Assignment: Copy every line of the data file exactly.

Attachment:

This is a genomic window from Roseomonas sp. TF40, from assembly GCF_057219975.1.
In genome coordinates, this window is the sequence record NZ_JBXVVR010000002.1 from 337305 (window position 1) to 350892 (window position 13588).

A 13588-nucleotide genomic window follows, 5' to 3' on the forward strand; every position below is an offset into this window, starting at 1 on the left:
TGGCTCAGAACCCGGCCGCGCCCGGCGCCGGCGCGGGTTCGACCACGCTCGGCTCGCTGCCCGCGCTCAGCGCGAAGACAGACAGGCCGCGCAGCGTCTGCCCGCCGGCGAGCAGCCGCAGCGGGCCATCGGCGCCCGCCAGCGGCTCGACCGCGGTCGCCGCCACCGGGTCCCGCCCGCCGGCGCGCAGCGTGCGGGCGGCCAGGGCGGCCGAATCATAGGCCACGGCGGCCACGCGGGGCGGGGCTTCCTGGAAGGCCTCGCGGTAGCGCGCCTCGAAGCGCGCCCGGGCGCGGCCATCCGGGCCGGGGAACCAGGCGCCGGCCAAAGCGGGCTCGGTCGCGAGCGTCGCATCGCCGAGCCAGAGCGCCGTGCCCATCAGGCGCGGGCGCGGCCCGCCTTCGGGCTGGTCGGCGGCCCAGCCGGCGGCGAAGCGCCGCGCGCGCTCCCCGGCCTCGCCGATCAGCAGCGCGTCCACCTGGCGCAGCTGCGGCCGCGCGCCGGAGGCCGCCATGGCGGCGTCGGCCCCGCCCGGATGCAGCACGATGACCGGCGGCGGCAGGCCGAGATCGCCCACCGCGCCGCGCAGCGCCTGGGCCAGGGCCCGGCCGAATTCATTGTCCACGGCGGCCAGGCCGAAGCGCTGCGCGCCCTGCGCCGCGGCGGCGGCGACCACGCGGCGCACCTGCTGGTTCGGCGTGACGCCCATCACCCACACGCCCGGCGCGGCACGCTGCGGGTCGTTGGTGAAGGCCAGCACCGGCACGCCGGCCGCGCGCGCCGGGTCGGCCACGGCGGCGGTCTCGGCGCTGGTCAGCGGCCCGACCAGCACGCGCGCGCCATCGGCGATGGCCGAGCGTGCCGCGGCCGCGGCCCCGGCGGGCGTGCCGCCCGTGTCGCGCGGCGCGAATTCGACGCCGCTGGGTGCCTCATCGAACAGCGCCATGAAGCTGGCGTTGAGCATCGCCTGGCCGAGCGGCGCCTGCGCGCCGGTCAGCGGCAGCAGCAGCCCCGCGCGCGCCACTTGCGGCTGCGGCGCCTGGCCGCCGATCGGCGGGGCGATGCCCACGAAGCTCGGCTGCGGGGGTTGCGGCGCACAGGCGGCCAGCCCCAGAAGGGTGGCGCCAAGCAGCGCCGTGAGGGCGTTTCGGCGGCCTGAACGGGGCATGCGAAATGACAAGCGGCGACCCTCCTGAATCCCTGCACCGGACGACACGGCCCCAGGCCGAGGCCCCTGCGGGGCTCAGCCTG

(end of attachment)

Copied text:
This is a genomic window from Roseomonas sp. TF40, from assembly GCF_057219975.1.
In genome coordinates, this window is the sequence record NZ_JBXVVR010000002.1 from 337305 (window position 1) to 350892 (window position 13588).

A 13588-nucleotide genomic window follows, 5' to 3' on the forward strand; every position below is an offset into this window, starting at 1 on the left:
TGGCTCAGAACCCGGCCGCGCCCGGCGCCGGCGCGGGTTCGACCACGCTCGGCTCGCTGCCCGCGCTCAGCGCGAAGACAGACAGGCCGCGCAGCGTCTGCCCGCCGGCGAGCAGCCGCAGCGGGCCATCGGCGCCCGCCAGCGGCTCGACCGCGGTCGCCGCCACCGGGTCCCGCCCGCCGGCGCGCAGCGTGCGGGCGGCCAGGGCGGCCGAATCATAGGCCACGGCGGCCACGCGGGGCGGGGCTTCCTGGAAGGCCTCGCGGTAGCGCGCCTCGAAGCGCGCCCGGGCGCGGCCATCCGGGCCGGGGAACCAGGCGCCGGCCAAAGCGGGCTCGGTCGCGAGCGTCGCATCGCCGAGCCAGAGCGCCGTGCCCATCAGGCGCGGGCGCGGCCCGCCTTCGGGCTGGTCGGCGGCCCAGCCGGCGGCGAAGCGCCGCGCGCGCTCCCCGGCCTCGCCGATCAGCAGCGCGTCCACCTGGCGCAGCTGCGGCCGCGCGCCGGAGGCCGCCATGGCGGCGTCGGCCCCGCCCGGATGCAGCACGATGACCGGCGGCGGCAGGCCGAGATCGCCCACCGCGCCGCGCAGCGCCTGGGCCAGGGCCCGGCCGAATTCATTGTCCACGGCGGCCAGGCCGAAGCGCTGCGCGCCCTGCGCCGCGGCGGCGGCGACCACGCGGCGCACCTGCTGGTTCGGCGTGACGCCCATCACCCACACGCCCGGCGCGGCACGCTGCGGGTCGTTGGTGAAGGCCAGCACCGGCACGCCGGCCGCGCGCGCCGGGTCGGCCACGGCGGCGGTCTCGGCGCTGGTCAGCGGCCCGACCAGCACGCGCGCGCCATCGGCGATGGCCGAGCGTGCCGCGGCCGCGGCCCCGGCGGGCGTGCCGCCCGTGTCGCGCGGCGCGAATTCGACGCCGCTGGGTGCCTCATCGAACAGCGCCATGAAGCTGGCGTTGAGCATCGCCTGGCCGAGCGGCGCCTGCGCGCCGGTCAGCGGCAGCAGCAGCCCCGCGCGCGCCACTTGCGGCTGCGGCGCCTGGCCGCCGATCGGCGGGGCGATGCCCACGAAGCTCGGCTGCGGGGGTTGCGGCGCACAGGCGGCCAGCCCCAGAAGGGTGGCGCCAAGCAGCGCCGTGAGGGCGTTTCGGCGGCCTGAACGGGGCATGCGAAATGACAAGCGGCGACCCTCCTGAATCCCTGCACCGGACGACACGGCCCCAGGCCGAGGCCCCTGCGGGGCTCAGCCTG